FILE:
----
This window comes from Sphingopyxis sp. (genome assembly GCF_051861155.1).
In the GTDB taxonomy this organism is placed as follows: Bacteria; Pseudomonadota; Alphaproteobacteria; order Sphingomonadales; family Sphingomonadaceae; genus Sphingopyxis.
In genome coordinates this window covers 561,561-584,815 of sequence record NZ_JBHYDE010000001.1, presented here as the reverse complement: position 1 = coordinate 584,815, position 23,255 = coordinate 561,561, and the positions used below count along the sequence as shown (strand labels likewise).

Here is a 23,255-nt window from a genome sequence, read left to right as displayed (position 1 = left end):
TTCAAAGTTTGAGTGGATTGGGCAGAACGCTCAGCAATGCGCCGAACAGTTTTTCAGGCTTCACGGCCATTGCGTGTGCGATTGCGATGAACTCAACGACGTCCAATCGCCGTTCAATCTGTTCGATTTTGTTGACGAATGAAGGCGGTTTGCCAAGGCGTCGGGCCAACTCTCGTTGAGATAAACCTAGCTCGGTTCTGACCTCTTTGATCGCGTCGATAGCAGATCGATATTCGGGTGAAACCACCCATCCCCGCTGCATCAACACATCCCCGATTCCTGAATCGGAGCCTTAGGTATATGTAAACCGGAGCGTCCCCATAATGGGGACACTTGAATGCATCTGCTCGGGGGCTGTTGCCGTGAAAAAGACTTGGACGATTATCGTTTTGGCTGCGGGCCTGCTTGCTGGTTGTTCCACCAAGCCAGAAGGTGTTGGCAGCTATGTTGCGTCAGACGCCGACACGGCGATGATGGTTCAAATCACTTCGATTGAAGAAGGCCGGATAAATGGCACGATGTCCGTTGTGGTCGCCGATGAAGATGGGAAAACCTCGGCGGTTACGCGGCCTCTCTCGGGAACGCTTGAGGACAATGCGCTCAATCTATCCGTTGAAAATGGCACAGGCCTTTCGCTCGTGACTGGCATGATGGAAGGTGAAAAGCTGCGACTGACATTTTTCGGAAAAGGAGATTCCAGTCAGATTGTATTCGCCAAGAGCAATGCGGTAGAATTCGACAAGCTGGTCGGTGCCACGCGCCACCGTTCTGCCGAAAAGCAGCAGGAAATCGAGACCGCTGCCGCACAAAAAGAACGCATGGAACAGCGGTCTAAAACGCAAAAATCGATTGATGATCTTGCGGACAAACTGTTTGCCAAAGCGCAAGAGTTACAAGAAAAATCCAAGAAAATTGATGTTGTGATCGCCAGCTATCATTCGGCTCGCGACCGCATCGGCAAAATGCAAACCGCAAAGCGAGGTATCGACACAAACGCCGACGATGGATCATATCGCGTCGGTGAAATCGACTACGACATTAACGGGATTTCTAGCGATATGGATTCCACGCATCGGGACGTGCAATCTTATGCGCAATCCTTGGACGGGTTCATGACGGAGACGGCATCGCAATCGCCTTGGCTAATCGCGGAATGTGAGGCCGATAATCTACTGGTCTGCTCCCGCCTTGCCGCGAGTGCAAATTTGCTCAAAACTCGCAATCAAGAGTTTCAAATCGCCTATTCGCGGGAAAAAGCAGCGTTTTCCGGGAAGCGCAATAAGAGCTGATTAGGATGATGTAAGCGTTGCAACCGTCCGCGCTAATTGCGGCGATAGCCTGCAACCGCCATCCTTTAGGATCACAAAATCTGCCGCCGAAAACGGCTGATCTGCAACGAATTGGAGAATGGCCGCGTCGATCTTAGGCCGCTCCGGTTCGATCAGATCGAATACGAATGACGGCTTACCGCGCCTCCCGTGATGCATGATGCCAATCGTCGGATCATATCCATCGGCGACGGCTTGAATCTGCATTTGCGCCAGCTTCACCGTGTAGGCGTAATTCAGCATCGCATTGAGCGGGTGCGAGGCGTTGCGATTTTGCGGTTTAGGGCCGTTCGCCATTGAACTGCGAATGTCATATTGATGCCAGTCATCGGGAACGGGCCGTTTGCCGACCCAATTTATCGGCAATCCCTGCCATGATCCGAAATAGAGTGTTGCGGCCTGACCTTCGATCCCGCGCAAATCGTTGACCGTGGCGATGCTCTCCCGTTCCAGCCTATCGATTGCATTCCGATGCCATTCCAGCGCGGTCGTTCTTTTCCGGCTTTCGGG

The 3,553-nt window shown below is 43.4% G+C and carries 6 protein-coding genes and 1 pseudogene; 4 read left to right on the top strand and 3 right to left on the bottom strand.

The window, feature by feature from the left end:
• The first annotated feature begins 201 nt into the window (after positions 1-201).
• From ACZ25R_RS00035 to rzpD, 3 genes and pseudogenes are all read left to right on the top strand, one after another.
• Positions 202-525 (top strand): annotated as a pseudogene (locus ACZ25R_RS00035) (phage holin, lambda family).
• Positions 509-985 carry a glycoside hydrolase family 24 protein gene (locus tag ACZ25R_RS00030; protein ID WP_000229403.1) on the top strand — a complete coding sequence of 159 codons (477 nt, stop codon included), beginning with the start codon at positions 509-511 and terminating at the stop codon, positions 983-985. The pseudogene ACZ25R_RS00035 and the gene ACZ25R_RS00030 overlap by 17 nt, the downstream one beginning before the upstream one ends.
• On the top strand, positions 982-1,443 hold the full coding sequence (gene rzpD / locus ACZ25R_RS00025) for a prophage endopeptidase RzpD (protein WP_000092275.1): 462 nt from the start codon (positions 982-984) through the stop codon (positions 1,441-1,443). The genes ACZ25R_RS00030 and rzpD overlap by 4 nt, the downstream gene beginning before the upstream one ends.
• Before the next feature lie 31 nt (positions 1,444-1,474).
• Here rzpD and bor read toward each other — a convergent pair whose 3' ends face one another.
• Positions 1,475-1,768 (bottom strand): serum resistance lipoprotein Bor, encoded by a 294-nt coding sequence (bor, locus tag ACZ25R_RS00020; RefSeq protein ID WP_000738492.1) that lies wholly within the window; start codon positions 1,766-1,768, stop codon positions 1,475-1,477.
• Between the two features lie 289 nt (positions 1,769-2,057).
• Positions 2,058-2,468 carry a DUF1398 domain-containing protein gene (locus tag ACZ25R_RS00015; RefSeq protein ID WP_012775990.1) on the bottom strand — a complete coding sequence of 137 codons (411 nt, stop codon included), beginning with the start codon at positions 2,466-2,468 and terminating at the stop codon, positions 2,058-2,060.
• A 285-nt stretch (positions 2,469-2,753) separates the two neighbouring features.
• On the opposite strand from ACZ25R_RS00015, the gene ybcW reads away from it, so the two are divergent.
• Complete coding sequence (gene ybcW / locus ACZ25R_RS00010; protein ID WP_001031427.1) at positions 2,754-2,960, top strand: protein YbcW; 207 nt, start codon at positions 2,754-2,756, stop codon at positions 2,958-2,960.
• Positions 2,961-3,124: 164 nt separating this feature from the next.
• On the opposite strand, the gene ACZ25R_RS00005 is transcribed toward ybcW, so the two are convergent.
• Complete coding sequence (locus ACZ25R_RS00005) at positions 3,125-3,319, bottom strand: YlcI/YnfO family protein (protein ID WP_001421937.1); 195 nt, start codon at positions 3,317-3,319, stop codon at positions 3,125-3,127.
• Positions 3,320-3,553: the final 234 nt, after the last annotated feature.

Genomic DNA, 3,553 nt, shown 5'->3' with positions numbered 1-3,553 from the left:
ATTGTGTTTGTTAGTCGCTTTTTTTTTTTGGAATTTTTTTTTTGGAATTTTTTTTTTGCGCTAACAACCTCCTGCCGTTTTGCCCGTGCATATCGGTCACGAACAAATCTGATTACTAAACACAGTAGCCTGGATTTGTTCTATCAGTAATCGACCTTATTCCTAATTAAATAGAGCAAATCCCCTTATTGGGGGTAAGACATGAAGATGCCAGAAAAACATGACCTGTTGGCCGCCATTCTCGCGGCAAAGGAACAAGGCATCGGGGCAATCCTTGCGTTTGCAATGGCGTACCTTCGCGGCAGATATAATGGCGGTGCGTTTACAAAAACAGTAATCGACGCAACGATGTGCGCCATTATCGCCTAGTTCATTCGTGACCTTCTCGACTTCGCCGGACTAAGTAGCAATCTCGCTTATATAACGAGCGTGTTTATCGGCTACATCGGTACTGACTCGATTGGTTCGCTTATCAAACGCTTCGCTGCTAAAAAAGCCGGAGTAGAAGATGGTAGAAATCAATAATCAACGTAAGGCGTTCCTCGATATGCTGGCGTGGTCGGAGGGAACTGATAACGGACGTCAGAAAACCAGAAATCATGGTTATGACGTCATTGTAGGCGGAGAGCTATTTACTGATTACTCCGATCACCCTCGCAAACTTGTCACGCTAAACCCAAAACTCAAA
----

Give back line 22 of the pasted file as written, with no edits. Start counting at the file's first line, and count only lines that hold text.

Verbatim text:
• On the opposite strand, the gene ACZ25R_RS00005 is transcribed toward ybcW, so the two are convergent.